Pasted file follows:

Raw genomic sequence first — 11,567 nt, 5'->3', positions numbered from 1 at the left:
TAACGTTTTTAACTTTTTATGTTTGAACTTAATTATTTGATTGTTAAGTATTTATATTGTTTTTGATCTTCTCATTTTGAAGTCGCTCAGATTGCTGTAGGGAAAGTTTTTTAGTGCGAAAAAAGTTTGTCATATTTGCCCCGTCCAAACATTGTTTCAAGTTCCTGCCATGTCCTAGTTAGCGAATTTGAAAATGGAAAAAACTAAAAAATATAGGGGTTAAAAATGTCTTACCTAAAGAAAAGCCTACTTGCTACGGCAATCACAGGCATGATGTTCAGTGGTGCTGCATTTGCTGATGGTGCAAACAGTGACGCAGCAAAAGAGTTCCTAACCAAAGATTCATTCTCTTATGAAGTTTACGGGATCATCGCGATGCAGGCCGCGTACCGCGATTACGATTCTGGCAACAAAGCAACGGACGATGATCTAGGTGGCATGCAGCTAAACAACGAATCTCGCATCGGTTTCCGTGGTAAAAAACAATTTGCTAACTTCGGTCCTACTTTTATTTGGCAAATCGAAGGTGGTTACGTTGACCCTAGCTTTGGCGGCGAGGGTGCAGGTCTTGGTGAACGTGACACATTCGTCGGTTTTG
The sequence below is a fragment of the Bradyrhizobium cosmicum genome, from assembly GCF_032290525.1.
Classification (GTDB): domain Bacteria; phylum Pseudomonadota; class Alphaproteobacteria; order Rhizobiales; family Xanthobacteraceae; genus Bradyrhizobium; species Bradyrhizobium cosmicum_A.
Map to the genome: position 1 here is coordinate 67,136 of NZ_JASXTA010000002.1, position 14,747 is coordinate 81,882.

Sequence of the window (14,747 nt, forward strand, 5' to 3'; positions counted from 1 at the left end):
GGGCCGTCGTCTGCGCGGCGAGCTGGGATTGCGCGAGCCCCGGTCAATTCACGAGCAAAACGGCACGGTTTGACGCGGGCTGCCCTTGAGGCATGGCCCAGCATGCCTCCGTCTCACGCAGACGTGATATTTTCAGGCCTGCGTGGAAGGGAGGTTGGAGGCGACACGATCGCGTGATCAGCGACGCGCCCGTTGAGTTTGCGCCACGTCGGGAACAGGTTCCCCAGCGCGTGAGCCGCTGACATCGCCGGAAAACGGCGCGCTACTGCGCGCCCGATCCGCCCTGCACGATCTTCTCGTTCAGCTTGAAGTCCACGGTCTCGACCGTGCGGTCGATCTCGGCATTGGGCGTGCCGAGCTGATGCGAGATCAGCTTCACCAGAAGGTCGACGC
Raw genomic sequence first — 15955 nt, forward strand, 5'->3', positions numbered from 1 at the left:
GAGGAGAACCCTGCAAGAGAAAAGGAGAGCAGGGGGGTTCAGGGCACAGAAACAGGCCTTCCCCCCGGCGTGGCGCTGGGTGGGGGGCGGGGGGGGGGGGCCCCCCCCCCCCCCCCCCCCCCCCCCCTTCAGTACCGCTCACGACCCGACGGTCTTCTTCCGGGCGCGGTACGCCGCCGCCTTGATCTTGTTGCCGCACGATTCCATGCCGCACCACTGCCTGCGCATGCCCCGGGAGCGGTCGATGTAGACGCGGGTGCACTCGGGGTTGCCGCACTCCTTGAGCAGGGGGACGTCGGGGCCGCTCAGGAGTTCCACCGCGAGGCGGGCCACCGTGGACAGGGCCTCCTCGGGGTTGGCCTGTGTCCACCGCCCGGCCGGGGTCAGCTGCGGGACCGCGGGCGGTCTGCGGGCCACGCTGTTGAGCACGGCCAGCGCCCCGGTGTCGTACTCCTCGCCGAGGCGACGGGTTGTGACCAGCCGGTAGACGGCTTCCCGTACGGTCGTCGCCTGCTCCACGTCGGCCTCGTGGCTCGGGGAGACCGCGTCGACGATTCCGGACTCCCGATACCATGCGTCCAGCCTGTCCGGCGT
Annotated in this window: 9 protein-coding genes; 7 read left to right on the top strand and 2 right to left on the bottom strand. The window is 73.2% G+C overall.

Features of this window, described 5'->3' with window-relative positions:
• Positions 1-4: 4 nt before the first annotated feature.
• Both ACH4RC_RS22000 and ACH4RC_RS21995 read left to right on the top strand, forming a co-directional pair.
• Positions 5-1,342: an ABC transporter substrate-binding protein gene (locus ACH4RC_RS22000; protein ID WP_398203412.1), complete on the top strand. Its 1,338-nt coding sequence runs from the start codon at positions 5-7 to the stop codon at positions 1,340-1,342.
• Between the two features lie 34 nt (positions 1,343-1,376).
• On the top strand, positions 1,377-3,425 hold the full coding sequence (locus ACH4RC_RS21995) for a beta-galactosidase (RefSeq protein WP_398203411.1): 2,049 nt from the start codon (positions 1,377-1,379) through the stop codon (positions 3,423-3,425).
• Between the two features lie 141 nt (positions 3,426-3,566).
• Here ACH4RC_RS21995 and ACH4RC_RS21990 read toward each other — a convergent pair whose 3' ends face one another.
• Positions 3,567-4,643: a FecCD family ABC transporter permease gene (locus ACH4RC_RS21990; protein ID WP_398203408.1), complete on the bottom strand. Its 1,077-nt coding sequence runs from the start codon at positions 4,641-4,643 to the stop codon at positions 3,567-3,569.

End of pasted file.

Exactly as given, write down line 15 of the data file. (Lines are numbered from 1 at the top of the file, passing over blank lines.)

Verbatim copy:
• Between the two features lie 34 nt (positions 1,343-1,376).